There are exceptions where you can mix yellow (e.g. a color-image) and gray (e.g. grayscale) without converters. Blender normally places a converter if needed, so feel free to experiment with them. You can use the "Viewer" output nodes, as explained in the later sections, to see if/how it works.
Some nodes have a curve area that translates an input value to an output value. You can modify this curve shape by clicking on a control point and moving it, or adding a control point. Some examples are shown below:
Every curve starts out as a straight line with a slope of 1. (My daughter NEVER thought she would use her high school algebra. Ha!) The curve starts out with two tiny black control points at each end of the line. Clicking LMB on a control point selects it and it turns white.
Changing the curve affects how the output is generated. The input, X, usually proceeds linearly (at regular intervals) across the bottom axis. Go up until you hit the curve, and then over to the right to determine the Y output for that corresponding X. So, for the second example, as X goes from 0 to 1.0 across the bottom, Y varies from 0.0 to 0.5. In the third, as X goes from 0.0 to 1.0 across the bottom, Y stays constant at 0.5. So, in the picture above, these curves have the following affect on time: A don't affect, B slow down, C stop, D accelerate, and E reverse time.
The "Curves" widget is a built-in feature in Blender's UI, and can be used anywhere, provided the curve data itself is being delivered to this widget. Currently it is in use in the Node Editor and in the UV Window.
This widget will map an input value horizontally and return the new value as indicated by the height of the curve.
Note: The fact that one of the points on the curve is "white" in each of these screen-shots is not significant: it just means that it happened to be the point most-recently selected by your author when preparing this tutorial. What matters here is the shape of the curve, not the position (nor the color) of the control-points that were used to define it.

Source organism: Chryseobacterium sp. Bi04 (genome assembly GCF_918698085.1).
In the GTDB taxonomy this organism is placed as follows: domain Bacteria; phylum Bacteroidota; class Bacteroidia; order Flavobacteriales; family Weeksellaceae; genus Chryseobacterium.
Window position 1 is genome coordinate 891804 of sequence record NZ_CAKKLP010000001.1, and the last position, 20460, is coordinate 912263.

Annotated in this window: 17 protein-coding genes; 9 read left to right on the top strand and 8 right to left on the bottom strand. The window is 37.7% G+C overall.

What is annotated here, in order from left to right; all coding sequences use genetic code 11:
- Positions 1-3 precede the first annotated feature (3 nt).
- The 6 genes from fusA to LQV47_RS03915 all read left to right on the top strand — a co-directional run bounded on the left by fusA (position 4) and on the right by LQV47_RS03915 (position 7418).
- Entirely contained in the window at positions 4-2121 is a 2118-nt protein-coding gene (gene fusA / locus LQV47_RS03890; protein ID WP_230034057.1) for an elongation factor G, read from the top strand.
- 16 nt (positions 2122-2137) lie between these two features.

Multiple curves can be edited in a single widget. The typical use, RGB curves, has "Combined" result or "Color" ("C") as the first curve, and provides curves for the individual R, G, and B components. All four curves are active together, the "C" curve gets evaluated first.
Selecting curve points
- LMB always selects 1 point and deselects the rest.
- Hold ⇧ Shift while clicking to extend the selection or select fewer points.
- LMB click&drag on a point will move points.
- A LMB click on a curve will add a new point.
- Dragging a point exactly on top of another will merge them.
- Holding ⇧ Shift while dragging snaps to grid units.
- CtrlLMB adds a point.
- Use the X icon to remove selected points.
Editing the view
The default view is locked to a 0.0-1.0 area. If clipping is set, which is default, you cannot zoom out or drag the view. Disable clipping with the icon resembling a #.
The wrench icon gives a menu with choices to reset a view, to define interpolation of points, or to reset the curve.